Earlier today, the Bureau of Labor Statistics announced that the U.S. economy added a better than expected 290,000 jobs last month while also revising the jobs number for both February and March upwards. President Obama called the report “very encouraging news,” noting that it “is the largest monthly increase in four years.” The jobs number was so positive that even House Minority Whip Eric Cantor (R-VA) had to admit in a statement that it was undeniably good news:
An employment report that shows job growth is always a good thing, period. What concerns me, however, is whether we are creating long-term, sustainable jobs that will help America reclaim its place as the world’s sole economic superpower. The agenda being pursued by Democrats in Washington—fueled by a spend-now, pay-later governing philosophy—is a barrier to the kind of job growth that America so desperately needs.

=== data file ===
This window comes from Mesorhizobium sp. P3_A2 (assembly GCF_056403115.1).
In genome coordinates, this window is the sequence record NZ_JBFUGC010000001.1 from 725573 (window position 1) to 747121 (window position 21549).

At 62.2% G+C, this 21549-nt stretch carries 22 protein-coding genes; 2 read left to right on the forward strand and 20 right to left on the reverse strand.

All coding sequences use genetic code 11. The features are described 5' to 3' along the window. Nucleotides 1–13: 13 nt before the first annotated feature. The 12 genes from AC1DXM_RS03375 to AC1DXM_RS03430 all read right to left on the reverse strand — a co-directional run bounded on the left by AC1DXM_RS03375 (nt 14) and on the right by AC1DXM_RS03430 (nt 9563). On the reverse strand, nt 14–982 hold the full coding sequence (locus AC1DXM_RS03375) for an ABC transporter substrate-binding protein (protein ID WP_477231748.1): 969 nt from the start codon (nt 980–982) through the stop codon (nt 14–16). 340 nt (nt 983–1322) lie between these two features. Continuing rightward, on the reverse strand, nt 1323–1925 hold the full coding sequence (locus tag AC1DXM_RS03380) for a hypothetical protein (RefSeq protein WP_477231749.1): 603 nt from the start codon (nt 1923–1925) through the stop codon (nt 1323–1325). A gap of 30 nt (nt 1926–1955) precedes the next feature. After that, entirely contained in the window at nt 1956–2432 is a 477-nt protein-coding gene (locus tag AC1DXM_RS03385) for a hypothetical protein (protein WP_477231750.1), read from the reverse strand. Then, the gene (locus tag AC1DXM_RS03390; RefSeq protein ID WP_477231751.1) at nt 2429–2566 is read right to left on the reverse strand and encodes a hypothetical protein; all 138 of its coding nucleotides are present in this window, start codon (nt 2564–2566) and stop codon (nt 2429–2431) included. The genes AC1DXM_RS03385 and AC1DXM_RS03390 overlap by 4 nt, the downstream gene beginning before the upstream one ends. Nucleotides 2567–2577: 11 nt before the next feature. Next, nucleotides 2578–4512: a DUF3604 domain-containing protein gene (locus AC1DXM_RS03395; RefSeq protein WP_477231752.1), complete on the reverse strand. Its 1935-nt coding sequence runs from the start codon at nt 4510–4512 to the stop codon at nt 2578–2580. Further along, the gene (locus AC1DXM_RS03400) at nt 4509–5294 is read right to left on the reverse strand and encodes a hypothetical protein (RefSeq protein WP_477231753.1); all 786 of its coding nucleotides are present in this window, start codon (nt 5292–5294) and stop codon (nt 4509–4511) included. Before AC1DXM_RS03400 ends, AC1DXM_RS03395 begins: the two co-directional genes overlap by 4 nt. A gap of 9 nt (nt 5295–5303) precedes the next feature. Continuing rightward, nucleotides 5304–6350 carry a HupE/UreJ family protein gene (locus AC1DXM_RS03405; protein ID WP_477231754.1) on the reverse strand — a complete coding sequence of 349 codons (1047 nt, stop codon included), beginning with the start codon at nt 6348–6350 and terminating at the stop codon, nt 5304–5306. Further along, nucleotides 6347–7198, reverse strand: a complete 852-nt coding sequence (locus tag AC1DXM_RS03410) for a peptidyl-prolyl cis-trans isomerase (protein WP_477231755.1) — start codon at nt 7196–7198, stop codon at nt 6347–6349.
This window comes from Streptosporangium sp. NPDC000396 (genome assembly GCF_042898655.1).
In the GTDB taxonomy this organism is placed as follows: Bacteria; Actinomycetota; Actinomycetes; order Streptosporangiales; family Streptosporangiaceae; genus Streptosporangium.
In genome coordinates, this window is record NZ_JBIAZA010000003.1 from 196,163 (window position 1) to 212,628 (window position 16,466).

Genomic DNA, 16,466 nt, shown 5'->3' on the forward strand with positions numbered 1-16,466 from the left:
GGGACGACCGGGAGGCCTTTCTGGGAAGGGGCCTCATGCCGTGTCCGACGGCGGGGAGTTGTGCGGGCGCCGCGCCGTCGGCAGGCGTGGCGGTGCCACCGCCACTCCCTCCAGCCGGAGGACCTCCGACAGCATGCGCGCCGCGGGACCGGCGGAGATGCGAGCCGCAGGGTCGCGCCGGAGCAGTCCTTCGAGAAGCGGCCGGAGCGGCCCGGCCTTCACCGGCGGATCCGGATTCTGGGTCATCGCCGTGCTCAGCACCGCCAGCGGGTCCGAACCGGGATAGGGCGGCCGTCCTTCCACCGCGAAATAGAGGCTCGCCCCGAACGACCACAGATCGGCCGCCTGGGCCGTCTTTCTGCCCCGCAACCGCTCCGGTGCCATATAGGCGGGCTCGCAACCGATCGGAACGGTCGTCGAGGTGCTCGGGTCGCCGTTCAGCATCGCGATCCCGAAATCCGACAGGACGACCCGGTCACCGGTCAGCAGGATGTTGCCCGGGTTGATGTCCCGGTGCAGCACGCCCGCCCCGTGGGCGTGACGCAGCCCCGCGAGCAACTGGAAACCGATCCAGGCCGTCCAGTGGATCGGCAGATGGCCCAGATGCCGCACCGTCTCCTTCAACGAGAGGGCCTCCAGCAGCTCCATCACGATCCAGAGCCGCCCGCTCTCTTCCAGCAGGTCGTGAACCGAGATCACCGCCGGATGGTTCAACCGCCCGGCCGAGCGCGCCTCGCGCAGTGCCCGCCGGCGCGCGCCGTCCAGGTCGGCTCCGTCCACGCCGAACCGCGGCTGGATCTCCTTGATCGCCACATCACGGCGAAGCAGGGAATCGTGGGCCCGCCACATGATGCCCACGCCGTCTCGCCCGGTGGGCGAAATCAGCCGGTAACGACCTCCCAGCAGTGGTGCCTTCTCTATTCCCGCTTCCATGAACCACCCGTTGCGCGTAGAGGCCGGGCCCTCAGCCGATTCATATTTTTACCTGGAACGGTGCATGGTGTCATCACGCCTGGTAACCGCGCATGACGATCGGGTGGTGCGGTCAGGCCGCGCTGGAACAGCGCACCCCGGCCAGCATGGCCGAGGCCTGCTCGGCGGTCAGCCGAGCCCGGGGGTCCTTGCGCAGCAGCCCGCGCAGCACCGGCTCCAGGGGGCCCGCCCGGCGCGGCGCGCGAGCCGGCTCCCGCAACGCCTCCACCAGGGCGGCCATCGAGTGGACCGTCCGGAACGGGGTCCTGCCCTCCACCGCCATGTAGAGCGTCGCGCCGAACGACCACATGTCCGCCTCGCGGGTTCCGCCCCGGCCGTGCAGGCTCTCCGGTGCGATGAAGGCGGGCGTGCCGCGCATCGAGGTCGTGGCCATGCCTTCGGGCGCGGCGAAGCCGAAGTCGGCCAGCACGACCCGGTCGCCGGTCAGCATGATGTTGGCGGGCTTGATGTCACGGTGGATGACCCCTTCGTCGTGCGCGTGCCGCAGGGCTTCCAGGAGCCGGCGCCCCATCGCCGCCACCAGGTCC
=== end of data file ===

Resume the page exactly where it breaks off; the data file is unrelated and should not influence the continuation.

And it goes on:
But Cantor’s colleagues in the House GOP leadership don’t seem to agree with him. House Republican Conference Chairman Mike Pence (R-IN) released a statement declaring that “these are difficult times for America’s families and today’s unemployment report delivers even more bad news.” Though House Minority Leader John Boehner (R-OH) acknowledged in his statement that “positive job growth is always welcome news,” his office called the jobs report “disappointing news” because the unemployment rate ticked up to 9.9 percent. White House Council of Economic Advisers Chair Christina Romer explained that the increased rate “was driven largely by a surge in the labor force” and “such a rise in the labor force often occurs in recoveries as workers who had dropped out of the labor force are drawn back in by improved employment opportunities.”